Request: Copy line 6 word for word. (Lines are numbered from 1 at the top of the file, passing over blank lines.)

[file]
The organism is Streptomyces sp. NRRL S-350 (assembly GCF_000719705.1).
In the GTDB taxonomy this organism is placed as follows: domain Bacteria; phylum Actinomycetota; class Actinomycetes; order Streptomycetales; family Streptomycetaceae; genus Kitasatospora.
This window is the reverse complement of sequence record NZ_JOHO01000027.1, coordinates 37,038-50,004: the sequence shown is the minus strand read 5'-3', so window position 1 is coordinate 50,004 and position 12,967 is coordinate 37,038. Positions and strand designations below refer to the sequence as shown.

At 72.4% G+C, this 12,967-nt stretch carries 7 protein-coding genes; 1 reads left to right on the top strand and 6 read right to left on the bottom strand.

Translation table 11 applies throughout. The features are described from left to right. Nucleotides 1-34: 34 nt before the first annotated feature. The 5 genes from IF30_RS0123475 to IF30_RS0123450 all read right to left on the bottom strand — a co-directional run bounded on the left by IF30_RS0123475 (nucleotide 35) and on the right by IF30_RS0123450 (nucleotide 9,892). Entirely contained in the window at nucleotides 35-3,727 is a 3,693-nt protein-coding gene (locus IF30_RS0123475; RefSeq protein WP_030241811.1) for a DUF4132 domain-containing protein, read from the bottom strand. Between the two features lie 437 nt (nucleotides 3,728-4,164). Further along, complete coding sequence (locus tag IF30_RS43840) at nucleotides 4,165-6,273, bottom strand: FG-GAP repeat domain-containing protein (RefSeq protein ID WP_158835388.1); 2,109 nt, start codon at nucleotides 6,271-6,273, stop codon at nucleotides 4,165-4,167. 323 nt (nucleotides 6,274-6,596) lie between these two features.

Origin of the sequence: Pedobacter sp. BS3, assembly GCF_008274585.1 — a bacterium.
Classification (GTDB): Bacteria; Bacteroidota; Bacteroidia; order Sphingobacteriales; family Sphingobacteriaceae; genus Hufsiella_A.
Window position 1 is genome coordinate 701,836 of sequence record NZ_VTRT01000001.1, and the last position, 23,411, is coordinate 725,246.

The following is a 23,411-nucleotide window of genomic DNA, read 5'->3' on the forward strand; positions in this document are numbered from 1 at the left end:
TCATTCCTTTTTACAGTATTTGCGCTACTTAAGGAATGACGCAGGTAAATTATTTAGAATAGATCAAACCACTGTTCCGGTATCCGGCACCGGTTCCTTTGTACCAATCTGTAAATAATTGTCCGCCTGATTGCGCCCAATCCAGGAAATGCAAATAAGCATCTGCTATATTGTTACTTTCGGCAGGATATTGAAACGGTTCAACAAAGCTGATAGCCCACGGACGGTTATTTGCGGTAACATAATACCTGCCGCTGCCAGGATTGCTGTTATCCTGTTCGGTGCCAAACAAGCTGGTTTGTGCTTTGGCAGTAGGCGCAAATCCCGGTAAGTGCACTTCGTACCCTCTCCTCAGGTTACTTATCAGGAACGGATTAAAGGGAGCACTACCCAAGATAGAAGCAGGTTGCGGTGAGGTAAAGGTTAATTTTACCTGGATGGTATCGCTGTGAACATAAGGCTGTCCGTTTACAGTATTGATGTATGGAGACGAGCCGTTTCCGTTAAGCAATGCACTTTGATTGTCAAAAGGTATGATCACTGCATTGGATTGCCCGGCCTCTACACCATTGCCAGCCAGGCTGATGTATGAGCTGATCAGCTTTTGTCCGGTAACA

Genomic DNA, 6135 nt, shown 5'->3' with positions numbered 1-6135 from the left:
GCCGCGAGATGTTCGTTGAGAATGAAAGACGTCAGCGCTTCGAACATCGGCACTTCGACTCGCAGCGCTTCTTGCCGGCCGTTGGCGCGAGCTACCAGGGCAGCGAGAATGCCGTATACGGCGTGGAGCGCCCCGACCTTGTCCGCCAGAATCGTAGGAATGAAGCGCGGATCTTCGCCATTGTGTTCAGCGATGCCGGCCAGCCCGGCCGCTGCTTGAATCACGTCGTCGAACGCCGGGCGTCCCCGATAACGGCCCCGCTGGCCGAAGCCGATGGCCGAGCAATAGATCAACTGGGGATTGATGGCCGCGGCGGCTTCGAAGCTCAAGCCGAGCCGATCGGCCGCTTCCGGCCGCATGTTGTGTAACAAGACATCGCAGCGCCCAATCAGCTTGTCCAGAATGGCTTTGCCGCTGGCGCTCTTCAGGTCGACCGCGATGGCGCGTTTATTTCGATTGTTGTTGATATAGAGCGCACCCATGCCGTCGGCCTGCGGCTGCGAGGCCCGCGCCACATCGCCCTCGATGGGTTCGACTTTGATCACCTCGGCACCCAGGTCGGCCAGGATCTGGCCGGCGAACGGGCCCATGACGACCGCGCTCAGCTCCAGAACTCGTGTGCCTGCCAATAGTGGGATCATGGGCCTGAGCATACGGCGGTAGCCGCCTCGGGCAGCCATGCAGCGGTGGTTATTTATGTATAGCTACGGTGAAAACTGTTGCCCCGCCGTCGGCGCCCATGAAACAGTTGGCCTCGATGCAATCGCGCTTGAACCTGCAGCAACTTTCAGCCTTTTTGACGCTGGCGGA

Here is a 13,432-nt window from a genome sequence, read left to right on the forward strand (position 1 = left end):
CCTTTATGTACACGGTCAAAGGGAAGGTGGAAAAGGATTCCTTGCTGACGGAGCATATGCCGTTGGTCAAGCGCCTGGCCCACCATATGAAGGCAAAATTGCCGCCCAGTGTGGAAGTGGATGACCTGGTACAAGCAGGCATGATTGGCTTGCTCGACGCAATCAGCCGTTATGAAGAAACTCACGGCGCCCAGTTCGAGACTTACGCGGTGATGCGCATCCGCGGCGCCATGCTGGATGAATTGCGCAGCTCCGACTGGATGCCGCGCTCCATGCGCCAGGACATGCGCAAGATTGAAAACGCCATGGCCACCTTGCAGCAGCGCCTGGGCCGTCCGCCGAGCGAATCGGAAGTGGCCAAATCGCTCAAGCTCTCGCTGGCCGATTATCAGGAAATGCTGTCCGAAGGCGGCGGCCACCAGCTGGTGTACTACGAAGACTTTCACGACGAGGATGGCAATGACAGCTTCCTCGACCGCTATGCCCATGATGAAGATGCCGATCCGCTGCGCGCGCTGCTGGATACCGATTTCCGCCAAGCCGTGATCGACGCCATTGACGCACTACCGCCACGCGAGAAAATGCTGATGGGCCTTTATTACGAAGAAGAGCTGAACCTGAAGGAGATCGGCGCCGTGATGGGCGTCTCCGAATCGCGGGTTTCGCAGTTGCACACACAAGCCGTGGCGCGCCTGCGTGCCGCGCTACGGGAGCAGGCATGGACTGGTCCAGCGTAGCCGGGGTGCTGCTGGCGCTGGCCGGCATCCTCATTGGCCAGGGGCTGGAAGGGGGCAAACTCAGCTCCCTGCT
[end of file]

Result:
Origin of the sequence: Pedobacter sp. BS3, assembly GCF_008274585.1 — a bacterium.